FAIRFIELD — At least one employee of the local school district who is leaving after this school year said recent changes made by the new superintendent and a controversial administrative restructuring plan are unrelated to her decision to leave.

However, the superintendent of School Administrative District 49 also said at least one employee is leaving the district this year because he didn’t like the restructuring process.

On Thursday the school board received the resignations of seven employees: three high school teachers, an elementary school teacher, two special education employees and the assistant principal at Lawrence High School. An additional resignation from a special education teacher was submitted in May.

“In any school system during the transition into next year, there are staff movements,” Superintendent Reza Namin said in an email Wednesday. “With any change, there is an opportunity and challenges for staff. We continue to have high regards into retaining our staff and also respect each staff and his/her professional and personal growth and needs.”

The resignations come as the last few months have brought concerns about the district’s ability to retain and hire new faculty members after an administrative restructuring plan that aimed to change or eliminate 13 administrative jobs was poorly received. The plan also resulted in the buyout and resignation of three former administrators, including the high school principal.

School board Chairman Shawn Knox said in an email Thursday he didn’t know the specific reasons for the recent resignations.

“I have high regard and respect for the employees in our district and sincerely hope that the District does not lose valued employees because of the initial restructuring decision,” Knox said. “The benefits of a career in our district are great, and being a part of bulldog pride is something to be proud of.”

Members of the school community have expressed at recent meetings about faculty members leaving and the effect the plan and its fallout will have on hiring.

“The actions of the superintendent and the board might encourage some teachers to leave our district,” Lawrence High School teacher Eric Brown said at a May 23 school board meeting. “I have heard many are searching for letters of recommendation. That’s doubly concerning, because without a high school principal, how will we hire for any jobs that come open?”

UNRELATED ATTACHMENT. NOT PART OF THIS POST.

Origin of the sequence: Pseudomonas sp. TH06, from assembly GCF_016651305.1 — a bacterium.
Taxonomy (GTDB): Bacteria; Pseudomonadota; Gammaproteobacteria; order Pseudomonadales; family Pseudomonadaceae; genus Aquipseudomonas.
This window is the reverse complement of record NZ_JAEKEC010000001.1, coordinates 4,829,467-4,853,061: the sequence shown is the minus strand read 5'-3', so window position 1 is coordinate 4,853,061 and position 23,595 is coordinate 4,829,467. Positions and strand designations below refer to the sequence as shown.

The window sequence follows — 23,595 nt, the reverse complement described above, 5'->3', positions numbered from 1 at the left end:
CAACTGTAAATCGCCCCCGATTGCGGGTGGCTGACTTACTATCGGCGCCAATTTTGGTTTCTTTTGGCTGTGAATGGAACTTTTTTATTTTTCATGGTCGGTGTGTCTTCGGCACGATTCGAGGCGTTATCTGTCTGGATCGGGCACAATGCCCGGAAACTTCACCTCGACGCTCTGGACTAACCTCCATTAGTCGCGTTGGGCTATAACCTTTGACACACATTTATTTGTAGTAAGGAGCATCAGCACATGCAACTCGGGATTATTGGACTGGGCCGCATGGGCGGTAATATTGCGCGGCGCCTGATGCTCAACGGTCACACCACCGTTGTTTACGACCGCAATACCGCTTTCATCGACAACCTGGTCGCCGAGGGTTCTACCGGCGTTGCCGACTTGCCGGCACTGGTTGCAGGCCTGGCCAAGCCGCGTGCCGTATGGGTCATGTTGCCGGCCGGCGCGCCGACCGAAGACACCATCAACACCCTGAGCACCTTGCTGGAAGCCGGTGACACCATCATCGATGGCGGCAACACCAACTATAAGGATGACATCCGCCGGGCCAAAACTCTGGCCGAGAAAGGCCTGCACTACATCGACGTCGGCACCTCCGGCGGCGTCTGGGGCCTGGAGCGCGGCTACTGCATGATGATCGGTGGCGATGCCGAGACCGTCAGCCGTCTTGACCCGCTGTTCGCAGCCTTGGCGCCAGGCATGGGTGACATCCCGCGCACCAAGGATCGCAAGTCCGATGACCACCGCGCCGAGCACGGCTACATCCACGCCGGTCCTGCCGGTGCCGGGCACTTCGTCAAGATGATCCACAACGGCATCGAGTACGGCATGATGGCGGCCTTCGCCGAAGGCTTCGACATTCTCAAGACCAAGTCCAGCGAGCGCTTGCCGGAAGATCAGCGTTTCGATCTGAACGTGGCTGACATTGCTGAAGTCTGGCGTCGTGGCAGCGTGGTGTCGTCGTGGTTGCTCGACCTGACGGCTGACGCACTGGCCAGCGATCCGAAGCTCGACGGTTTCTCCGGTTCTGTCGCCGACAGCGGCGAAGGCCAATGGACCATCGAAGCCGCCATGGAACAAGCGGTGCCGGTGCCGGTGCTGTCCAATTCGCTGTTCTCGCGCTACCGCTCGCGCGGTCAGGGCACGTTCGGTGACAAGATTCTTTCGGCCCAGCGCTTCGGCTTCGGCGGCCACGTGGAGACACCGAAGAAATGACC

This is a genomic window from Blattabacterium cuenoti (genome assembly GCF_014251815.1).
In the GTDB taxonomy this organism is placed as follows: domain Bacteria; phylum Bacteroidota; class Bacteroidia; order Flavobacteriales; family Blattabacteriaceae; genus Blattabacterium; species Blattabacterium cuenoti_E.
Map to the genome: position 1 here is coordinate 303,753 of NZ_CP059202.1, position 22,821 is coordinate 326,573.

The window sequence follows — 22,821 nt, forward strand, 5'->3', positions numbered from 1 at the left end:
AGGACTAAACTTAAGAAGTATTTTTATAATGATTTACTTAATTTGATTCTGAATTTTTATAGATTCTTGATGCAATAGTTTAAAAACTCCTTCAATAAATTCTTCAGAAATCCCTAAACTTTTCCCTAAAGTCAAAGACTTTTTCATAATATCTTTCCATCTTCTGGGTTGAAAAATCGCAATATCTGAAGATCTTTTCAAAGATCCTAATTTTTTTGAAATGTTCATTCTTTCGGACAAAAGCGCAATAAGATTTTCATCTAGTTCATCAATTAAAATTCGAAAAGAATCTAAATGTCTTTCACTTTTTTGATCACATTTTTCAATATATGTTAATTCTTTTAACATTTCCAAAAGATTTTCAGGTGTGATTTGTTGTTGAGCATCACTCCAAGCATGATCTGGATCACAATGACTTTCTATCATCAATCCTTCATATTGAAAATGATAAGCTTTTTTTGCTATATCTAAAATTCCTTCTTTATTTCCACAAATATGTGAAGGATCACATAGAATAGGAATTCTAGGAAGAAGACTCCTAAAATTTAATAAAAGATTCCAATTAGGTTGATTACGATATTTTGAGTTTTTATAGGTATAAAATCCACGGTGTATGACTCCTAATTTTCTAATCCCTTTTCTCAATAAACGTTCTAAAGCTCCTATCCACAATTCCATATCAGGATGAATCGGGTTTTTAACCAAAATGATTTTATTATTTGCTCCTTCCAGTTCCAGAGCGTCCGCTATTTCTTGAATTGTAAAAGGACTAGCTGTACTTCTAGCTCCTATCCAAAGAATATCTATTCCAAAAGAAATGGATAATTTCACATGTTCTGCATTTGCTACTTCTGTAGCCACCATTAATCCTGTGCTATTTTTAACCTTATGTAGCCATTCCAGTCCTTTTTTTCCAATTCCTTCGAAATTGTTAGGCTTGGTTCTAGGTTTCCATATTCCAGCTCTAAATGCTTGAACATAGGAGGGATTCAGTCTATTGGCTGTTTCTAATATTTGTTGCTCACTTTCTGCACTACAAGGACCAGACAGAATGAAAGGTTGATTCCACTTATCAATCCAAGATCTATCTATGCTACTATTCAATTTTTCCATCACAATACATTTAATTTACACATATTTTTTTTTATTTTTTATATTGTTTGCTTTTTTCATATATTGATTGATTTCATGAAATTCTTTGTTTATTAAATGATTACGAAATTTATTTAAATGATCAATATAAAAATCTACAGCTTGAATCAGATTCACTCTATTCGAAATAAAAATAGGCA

At the same meeting, Haley Hersey, the student representative to the board, said students were worried about losing their teachers.

“On a daily basis you can hear people worried about their jobs or worried about their teachers’ jobs,” she said.

Namin said Wednesday the seven employees whose resignations were submitted to the board this week are leaving for a variety of reasons including taking jobs that are closer to home or pay better.

He also said Lawrence High School Assistant Principal Karl Matulis is leaving because he “didn’t like the restructuring process.”

Matulis did not respond to a phone call or email seeking comment. Most of the other employees who submitted their resignations also did not respond to requests for comment.

However, Jan Landry, the district’s administrative assistant in the special education department, said in an interview she is leaving the district to work as a project scheduler for a contractor of Central Maine Power.

She said the job was an “opportunity that came to me that I couldn’t refuse” and the decision was unrelated to recent controversies in the district.

“No, it was actually the prior years that have been more difficult and prior years’ leadership that lead to an environment that I could no longer support,” she said. “I don’t want to name names, but the differences between the prior (special education) director and I for six or seven years just left the department in a tough situation, and I’m just exhausted from it.”

Former Special Education Director Cory Rogers was one of the three employees who received buyouts from the district after their jobs were changed or eliminated.

About one month later, however, the school board reversed their decision to restructure the special education director job and authorized the superintendent to make a new hire under the old job description.

On Wednesday Namin revealed an email from Landry in which she told him “this is not on you.”

“In the midst of all that is going on, I wanted to be sure that everyone understands that I am not ‘jumping ship’ or departing because of all that is uncertain in our District at this time,” she wrote.

For years, she said, the special education department has been dealing with more issues and more serious issues, and the ratios of teachers and education technicians to students hasn’t kept up.

“It has been years deteriorating and I’m exhausted from it all,” she wrote to Namin. “Thank you for the time we have spent together and for doing what needed to be done years ago.”

 

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